M-Audio AXIOM 61 USB MIDI Controller Review
This is an excellent Keyboard Controller!! But be careful, there are three different models with the name Axiom 61:
- Axiom 61 (2006).
- Axiom 61, 2nd gen (2010).
- Axiom Pro 61 (2009).
We are going to leave the Axiom Pro 61 review for another post. But let’s just say that is the top-class m-audio Keyboard Controller, and the more expensive (but, yet, you can find it at great price in Amazon)
Axiom 61, both, first and second generation, is one of the best in class Keyboard Controller. It has all that you will need to get the most from your music software and from your MIDI gear: beginning with semi-weighted keys, lots of knobs and sliders, and also drum/trigger pads.
This Axiom USB MIDI Controller is full of cool stuff: 9 velocity curves, 10 trigger pad sensibility options, 4 knob acceleration options, assignable after touch, and a lot, a lot more.
These are the main features of the Axiom 61 (1st and 2nd generation):
- 61-note keyboard versions.
- 8 fully programmable endless rotary encoders, MIDI re-assignable. Rotary encoders can be programmed to use any of six popular increment/decrement methods for compatibility with virtually all software with encoder support. The encoders can also function as standard MIDI controllers with a range of 0 to 127.
- 8 fully programmable sample trigger pads, MIDI re-assignable. Trigger pads respond to velocity or pressure and can be programmed to either send MIDI note data or controller messages, allowing for full control over all your software samplers, for triggering loops and much more.
- 9 fully assignable 40mm sliders, MIDI re-assignable.
- 9 Fader buttons, MIDI re-assignable.
- Pitch Bend and Modulation wheels; MIDI re-assignable.
- Octave/Transpose buttons.
- 6 Transport buttons; MIDI re-assignable.
- 4 programmable Keyboard Zones.
- Expression pedal socket (expression pedal not included).
- Sustain pedal socket (sustain pedal not included).
- Fully programmable monophonic aftertouch.
- A range of different acceleration curves for the encoders for realistic dial control.
- Null mode – for full parameter recall with each preset.
- Controller Mute – reposition controllers without affecting your software.
- Easy to program controls can be assigned to a vast range of MIDI messages including MIDI controller messages, GM/GS/XG SysEx messages, NRPN/RPN messages, channel aftertouch, program/bank changes, note messages and more.
- Class-compliant with Windows XP, Windows Vista, Windows 7, and Mac OS X
- LCD Screen.
- USB 1.1 port to connect the Axiom to a computer. The keyboard can also be powered from the USB port, so no additional power supply is required.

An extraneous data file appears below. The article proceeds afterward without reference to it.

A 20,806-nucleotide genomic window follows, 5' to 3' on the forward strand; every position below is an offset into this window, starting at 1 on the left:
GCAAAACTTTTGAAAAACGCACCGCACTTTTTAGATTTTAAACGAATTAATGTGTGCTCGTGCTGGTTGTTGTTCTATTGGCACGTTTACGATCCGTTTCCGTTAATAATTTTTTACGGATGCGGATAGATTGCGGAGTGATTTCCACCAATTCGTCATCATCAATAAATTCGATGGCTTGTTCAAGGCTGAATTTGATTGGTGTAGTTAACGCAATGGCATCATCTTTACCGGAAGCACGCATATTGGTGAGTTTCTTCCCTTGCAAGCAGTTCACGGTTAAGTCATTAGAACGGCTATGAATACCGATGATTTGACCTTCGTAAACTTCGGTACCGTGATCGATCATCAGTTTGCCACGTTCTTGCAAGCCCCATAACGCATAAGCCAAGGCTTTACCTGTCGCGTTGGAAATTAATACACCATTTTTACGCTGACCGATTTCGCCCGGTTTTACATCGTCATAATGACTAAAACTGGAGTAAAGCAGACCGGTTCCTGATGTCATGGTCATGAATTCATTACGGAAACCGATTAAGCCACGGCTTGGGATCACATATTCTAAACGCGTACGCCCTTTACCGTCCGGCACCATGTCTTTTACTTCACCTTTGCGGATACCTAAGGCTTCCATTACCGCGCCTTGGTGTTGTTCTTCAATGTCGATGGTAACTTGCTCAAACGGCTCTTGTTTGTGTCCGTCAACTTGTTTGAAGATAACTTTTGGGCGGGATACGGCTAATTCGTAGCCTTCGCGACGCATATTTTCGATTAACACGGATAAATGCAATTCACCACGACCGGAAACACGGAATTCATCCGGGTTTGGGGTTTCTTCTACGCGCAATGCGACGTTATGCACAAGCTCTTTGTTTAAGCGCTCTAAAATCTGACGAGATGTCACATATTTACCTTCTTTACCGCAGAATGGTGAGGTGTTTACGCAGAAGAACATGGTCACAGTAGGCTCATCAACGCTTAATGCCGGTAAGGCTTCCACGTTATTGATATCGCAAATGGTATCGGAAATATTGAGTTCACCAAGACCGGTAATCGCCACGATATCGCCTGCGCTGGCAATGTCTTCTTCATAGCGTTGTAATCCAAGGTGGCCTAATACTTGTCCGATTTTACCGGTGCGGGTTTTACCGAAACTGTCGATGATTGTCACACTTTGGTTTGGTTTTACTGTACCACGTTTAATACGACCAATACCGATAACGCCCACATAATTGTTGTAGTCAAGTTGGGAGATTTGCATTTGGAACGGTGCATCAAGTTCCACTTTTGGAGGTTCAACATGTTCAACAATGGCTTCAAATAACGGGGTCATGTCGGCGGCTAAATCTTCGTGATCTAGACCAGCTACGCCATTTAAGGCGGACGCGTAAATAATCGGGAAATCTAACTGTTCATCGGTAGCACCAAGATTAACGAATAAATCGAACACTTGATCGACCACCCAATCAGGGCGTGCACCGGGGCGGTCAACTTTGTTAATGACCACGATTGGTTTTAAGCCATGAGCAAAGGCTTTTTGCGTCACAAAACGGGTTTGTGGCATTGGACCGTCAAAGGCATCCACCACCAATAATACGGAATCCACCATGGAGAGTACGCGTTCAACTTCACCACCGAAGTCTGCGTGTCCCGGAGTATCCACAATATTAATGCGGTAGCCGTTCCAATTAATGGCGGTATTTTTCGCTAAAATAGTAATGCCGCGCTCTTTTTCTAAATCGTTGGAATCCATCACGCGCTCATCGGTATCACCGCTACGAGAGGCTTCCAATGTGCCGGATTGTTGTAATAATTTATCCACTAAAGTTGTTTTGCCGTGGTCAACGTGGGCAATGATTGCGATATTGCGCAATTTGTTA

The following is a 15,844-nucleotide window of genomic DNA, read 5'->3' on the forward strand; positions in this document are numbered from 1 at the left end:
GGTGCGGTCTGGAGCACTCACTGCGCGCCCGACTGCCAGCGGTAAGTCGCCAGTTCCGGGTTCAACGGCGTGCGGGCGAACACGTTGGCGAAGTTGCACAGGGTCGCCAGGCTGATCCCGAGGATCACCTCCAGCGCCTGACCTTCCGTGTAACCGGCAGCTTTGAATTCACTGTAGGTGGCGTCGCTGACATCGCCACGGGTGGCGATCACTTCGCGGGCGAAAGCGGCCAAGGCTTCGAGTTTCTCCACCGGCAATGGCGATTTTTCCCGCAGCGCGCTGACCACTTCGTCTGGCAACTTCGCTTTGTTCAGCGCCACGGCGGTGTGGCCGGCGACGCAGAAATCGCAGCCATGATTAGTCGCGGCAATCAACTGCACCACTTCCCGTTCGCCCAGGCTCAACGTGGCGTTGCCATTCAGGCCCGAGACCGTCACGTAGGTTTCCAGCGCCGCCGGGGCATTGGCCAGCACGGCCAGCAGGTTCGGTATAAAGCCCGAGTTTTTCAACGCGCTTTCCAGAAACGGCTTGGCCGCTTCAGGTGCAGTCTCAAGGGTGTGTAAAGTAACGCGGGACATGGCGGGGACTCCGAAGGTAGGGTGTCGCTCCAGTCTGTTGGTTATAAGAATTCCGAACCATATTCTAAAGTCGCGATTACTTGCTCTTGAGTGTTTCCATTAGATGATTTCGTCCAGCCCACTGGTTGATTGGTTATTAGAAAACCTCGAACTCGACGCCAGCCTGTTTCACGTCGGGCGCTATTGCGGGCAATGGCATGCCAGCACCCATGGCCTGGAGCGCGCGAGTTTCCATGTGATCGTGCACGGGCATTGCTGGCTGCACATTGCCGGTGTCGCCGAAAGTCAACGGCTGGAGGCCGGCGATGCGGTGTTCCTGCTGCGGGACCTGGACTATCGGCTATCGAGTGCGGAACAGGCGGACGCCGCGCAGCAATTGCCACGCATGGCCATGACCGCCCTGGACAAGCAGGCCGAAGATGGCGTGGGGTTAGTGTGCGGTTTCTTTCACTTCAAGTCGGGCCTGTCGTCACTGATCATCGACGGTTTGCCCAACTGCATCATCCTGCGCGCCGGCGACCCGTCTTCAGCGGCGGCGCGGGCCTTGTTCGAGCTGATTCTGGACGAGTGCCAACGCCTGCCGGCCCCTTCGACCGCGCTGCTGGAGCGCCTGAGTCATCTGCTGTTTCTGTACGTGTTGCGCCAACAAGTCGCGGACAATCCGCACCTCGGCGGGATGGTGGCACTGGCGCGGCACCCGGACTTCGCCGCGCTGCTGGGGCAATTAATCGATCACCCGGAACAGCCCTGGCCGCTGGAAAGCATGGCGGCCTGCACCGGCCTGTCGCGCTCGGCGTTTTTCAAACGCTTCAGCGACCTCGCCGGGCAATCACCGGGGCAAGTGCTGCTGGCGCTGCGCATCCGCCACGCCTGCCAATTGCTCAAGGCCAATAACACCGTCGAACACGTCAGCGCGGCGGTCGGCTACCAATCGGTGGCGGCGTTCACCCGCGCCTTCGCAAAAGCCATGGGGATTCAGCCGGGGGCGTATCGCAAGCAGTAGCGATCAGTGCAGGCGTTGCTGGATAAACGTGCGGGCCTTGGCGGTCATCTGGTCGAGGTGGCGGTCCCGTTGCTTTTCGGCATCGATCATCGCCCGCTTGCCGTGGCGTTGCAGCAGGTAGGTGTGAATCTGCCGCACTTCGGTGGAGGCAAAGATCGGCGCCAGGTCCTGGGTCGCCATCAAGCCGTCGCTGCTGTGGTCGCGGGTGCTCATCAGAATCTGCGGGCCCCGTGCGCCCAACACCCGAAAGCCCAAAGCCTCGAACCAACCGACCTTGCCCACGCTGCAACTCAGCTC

- MIDI IN and MIDI OUT ports for connecting external MIDI gear.
- Size: 38.4 x 11.2 x 2.6 inches; 97.6 x 28.5 x 6.6 (cm)
- Weight: 11.7 pounds; 5.3kg
And these are the main features added in Axiom 61 2nd gen.
- DirectLink – Automatic mapping of top panel controls to qualified DAWs:
- Ableton Live 8.1.4
- Apple GarageBand ‘09
- Logic Pro 9.1 (only 32 bits)
- Pro Tools M-Powered 8.0.4 and higher
- Pro Tools LE 8.0.4 and higher
- Propellerhead Reason 4
- Propellerhead Record 1.x (not 1.5)
- Steinberg Cubase 5.5 (full version only)
- USB 2.0 port to connect the Axiom to a computer. The keyboard can also be powered from the USB port, so no additional power supply is required.
- Better feeling in keys, sliders and knobs.
You can buy, on-sale, M-Audio Axiom 61 USB MIDI Controller 2nd gen, in Amazon, just click here. I don’t know how, but Amazon has always great prices.
Also, you can find, Axiom 61 (2006) at an incredible price, in this link.
Look what people say about this great Keyboard Controller:
I bought this so I could use it for controlling midi in a sequencer, which I have never done before getting this, and also for learning to play the keyboard. It works as advertised with ableton live lite 7, it is pretty easy to figure out how to setup the controls. The velocity sensitive keys work good, the sliders that people say feel cheap do in fact feel cheap but it doesnt really affect their performance, they work just fine. The knobs work well for controlling the pan of the channel, and the drum pads work for controlling drums, although I dont find them to be necessary as this can also be done using the velocity sensitive keys. Overall the keyboard feels pretty solid, I am glad I went with this one instead of a cheaper one.